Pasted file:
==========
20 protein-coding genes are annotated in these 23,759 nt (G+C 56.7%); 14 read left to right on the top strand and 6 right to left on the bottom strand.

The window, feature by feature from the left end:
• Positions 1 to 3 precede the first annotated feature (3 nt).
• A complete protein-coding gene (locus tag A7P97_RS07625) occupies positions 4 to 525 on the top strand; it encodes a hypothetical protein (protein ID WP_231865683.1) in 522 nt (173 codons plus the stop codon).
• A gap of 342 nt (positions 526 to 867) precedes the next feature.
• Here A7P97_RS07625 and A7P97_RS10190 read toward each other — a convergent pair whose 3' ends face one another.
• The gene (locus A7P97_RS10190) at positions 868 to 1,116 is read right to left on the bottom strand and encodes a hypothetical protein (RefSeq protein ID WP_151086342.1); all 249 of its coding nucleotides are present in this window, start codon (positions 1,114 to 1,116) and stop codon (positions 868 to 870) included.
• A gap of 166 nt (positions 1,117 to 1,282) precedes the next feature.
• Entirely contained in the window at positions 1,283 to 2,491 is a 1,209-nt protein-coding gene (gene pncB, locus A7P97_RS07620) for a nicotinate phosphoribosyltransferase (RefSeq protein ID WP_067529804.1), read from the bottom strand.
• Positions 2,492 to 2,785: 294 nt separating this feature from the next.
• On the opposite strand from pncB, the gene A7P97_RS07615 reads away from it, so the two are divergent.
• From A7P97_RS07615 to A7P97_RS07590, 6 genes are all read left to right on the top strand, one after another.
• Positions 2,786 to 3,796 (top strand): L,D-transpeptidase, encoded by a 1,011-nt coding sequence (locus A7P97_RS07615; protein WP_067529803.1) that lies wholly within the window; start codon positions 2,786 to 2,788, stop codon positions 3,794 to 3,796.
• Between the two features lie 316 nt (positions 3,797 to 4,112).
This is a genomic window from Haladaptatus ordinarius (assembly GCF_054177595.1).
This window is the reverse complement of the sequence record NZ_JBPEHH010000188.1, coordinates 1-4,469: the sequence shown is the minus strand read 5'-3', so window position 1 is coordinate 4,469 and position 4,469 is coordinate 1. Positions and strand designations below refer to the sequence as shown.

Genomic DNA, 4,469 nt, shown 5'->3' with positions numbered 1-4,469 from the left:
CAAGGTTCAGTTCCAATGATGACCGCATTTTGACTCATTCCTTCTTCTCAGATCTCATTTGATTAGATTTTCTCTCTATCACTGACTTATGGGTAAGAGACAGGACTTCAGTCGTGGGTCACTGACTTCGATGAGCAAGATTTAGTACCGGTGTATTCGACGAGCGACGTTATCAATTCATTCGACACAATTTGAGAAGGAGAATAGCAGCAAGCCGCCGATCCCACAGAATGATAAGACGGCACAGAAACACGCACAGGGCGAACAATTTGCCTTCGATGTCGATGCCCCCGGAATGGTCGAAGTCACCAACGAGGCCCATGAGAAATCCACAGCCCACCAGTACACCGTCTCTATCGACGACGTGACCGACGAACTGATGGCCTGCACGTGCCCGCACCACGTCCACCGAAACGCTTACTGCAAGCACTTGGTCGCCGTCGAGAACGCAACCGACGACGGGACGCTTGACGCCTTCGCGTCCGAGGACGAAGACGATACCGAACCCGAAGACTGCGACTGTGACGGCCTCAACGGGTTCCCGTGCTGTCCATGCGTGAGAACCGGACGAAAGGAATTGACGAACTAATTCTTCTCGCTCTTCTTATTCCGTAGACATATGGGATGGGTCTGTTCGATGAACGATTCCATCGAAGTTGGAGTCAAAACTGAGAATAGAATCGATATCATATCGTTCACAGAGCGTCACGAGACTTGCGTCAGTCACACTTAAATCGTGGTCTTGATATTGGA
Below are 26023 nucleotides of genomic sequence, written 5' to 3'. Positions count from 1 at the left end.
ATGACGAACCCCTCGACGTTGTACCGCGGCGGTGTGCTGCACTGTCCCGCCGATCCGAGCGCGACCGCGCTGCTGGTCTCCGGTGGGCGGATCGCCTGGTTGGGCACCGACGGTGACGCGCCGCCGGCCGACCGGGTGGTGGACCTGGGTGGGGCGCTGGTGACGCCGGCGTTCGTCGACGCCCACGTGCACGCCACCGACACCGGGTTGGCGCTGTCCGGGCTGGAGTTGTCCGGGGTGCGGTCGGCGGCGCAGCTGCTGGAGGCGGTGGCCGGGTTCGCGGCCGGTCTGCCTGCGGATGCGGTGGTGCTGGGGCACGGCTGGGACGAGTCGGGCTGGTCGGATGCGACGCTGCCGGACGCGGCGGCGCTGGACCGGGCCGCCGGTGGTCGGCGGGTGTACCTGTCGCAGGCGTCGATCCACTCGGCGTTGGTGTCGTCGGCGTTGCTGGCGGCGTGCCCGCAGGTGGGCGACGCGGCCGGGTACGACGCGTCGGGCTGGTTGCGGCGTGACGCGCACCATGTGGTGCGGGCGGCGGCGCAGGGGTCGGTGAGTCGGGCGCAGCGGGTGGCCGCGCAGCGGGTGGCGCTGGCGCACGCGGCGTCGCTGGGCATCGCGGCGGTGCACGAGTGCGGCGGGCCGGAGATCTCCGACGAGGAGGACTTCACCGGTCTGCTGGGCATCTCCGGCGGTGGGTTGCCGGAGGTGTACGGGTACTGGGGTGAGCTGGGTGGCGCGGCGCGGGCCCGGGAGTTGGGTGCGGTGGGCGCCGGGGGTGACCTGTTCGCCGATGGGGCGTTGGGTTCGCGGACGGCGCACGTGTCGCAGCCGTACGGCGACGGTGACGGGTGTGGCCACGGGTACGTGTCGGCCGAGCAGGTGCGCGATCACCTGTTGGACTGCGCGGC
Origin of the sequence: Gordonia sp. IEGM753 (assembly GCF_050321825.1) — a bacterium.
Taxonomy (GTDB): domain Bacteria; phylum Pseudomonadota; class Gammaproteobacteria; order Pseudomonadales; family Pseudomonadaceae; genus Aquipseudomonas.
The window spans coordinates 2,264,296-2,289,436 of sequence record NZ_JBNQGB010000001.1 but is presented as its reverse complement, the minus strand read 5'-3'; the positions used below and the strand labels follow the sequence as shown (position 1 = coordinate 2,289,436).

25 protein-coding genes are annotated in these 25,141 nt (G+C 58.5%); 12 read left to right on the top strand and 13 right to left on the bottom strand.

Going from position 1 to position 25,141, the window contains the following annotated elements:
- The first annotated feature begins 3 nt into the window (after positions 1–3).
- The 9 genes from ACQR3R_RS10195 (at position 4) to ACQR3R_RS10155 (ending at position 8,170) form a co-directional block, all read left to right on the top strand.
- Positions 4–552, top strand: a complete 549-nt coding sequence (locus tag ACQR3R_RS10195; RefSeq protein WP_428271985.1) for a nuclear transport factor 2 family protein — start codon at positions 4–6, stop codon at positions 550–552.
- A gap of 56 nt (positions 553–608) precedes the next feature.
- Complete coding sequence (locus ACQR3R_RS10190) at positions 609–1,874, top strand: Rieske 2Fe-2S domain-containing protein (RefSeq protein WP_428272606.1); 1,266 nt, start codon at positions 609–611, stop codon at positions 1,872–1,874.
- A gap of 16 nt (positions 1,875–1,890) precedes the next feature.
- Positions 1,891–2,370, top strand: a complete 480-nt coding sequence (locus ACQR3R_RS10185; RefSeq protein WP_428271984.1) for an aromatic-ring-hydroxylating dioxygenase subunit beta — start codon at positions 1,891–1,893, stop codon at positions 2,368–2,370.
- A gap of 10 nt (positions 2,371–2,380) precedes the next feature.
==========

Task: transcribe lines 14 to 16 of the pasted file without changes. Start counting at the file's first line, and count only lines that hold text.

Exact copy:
• Between the two features lie 316 nt (positions 3,797 to 4,112).
This is a genomic window from Haladaptatus ordinarius (assembly GCF_054177595.1).
This window is the reverse complement of the sequence record NZ_JBPEHH010000188.1, coordinates 1-4,469: the sequence shown is the minus strand read 5'-3', so window position 1 is coordinate 4,469 and position 4,469 is coordinate 1. Positions and strand designations below refer to the sequence as shown.